Video

Video Sudan School Becomes Target of Aerial Attacks

The school dropout rate is at an all-time high in Sudan's South Kordofan state because many schools have been destroyed during the three-year civil war between the government and SPLA-N rebel forces. Adam Bailes visited Sudan's Nuba Mountains' region and reports many children are simply too scared to go to school
Video

Video Nigerians Fleeing Boko Haram Languish in Camp Near Capital

In its five-year effort to impose Islamic law in northeastern Nigeria, the Boko Haram extremist group has killed thousands of people and forced hundreds of thousands to flee. Some of those who ran for their lives now live in squalor on the edges of the capital, Abuja. Chris Stein reports for VOA.
Video

Video Putin Says Russian Economy Will Emerge Stronger

Russian President Vladimir Putin has said his country's sinking economy will not only recover but also become stronger, despite falling oil prices and Western sanctions over Ukraine. VOA's Daniel Schearf reports.
Video

Video Detained Turkish Journalists Follow Teachings of US-Based Preacher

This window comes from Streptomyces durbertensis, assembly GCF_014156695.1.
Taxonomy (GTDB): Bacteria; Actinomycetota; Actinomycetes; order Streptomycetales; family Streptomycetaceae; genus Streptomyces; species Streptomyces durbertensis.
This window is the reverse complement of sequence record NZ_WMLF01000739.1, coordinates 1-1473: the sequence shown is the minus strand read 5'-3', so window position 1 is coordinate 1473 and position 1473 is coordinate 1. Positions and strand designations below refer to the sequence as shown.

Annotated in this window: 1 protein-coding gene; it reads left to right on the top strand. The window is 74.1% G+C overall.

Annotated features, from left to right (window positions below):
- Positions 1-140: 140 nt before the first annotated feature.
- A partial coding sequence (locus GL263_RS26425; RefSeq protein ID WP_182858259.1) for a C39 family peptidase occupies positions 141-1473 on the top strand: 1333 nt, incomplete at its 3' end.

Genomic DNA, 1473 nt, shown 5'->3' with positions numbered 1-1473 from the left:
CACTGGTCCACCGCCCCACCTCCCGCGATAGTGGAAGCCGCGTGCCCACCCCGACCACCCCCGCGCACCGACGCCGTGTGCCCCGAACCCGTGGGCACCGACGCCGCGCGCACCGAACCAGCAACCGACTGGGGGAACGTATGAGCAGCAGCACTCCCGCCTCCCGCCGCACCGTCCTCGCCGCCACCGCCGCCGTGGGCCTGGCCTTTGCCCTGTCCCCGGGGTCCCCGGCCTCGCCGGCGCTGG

The Turkish government’s jailing of critical journalists has sparked international condemnation and is being seen as an effort to undermine the followers of an ailing Turkish preacher based in the United States. VOA religion reporter Jerome Socolovsky has more.
Video

Video ‘Anti-Islamization’ Marches Increase Tensions In Germany

Anti-immigrant rallies in Germany have been building in recent weeks, peaking Monday night in the city of Dresden where tens of thousands of people turned out to demonstrate against what they call the ‘Islamization’ of the West. Germany has offered asylum to more Syrian refugees than any other country, and this appears to have set off the protests. Henry Ridgwell reports from London.
Video

Video Aceh Rebuilt Decade After Tsunami, But Scars Remain

On December 26, 2004 there was an earthquake in the Indian Ocean so powerful it caused the Earth’s axis to wobble a few centimeters. Onshore on the island of Sumatra, the resulting tsunami was devastating. A decade later, VOA Correspondent Steve Herman reports from Banda Aceh, Indonesia, where although there is little remaining evidence of the physical devastation, the psychological scars among survivors remain.
Video

Video Refugees Living in Kenya Long for Peace in the Home Countries

Kenya is host to numerous refugees seeking safe haven from conflict. Immigrants from Somalia face challenges in their new lives in Kenya. Ahead of International Migrants Day (December 18) Lenny Ruvaga has more for VOA News from the Kenyan capital.

All About America

AppleAndroid